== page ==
Covering the uninsured tops Americans’ health care priorities for presidential candidates. That’s the #1 health issue for Democrats and Independents; managing health care costs is the top health policy concern for Republicans. This, according to the latest Wall Street Journal Online/Harris Interactive poll published on October 4, 2007.

Health care coverage is emerging as a front-burner for the American middle class. 61% of Americans said that health care ‘works’ better for the very poor and the rich versus the middle class. Furthermore, nearly 2/3 of Americans believe that health care in the U.S. works just fine if you are healthy – but not if you are sick.

Two-thirds of Americans see it as the government’s job to ensure that all Americans have adequate healthcare coverage. Most adults — across party lines — also believe that the U.S. healthcare system could be improved by creating an insurance program that is not linked to individuals’ employers (62%).

The poll examines how much Americans trust each of the presidential candidates’ policies for “improving and reforming the U.S. healthcare system.” Senator Clinton comes out on top, as follows:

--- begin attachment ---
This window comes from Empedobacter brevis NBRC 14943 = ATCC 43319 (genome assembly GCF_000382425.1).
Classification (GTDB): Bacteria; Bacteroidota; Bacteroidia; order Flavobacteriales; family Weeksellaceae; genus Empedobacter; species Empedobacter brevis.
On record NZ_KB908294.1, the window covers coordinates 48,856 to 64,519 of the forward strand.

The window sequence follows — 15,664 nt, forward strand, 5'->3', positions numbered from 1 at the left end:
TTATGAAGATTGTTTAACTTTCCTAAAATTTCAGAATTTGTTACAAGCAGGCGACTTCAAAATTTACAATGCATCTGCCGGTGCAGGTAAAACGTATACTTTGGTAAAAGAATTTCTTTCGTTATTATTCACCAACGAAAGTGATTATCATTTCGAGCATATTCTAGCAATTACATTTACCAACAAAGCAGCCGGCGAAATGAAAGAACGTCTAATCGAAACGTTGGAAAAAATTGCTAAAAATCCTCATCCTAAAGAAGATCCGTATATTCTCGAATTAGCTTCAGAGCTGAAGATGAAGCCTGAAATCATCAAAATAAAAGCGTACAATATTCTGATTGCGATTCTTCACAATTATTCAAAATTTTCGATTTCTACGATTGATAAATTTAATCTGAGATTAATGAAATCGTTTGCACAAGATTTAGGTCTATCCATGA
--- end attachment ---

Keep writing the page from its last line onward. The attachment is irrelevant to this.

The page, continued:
Candidate and % trusting a great deal/to some extent
Senator Clinton 38%
Senator Obama 36%
Senator Edwards 34%
Mayor Giuliani 31%
Senator McCain 26%
Former Senator Thompson 24%
Governor Romney 18%
Governor Richardson 12%

While Senator Clinton marginally wins the health reform trust contest, the poll shows that she polarizes America on health care. She is both most and least trusted when it comes to health care reform in the U.S. – in nearly equal parts (38% to 32%).

Health Populi’s Hot Points: Consensus is building among the American middle class to ensure that all Americans without health care coverage get it. Furthermore, most Americans believe it is government’s job to ensure that happens. Most Americans also believe that health insurance should be de-coupled from employment. The complex web of health insurance and the tax code under which employers have operated for decades would have to be untangled. Do employers want to be untangled from providing health insurance? We know that some indeed do; I wrote about the autos’ desperate wish to divest themselves of future health care liabilities in Health Populi on the 13th and 26th of September. We’ve also heard from small business on the subject; a new Wells Fargo/Gallup Small Business Index poll demonstrates that small business supports the idea of a taxpayer-funded national health insurance program. So how do larger employers feel? In the months approaching the 2008 elections, watch for policy statements to emerge from the U.S. Chamber of Commerce and regional business groups on health.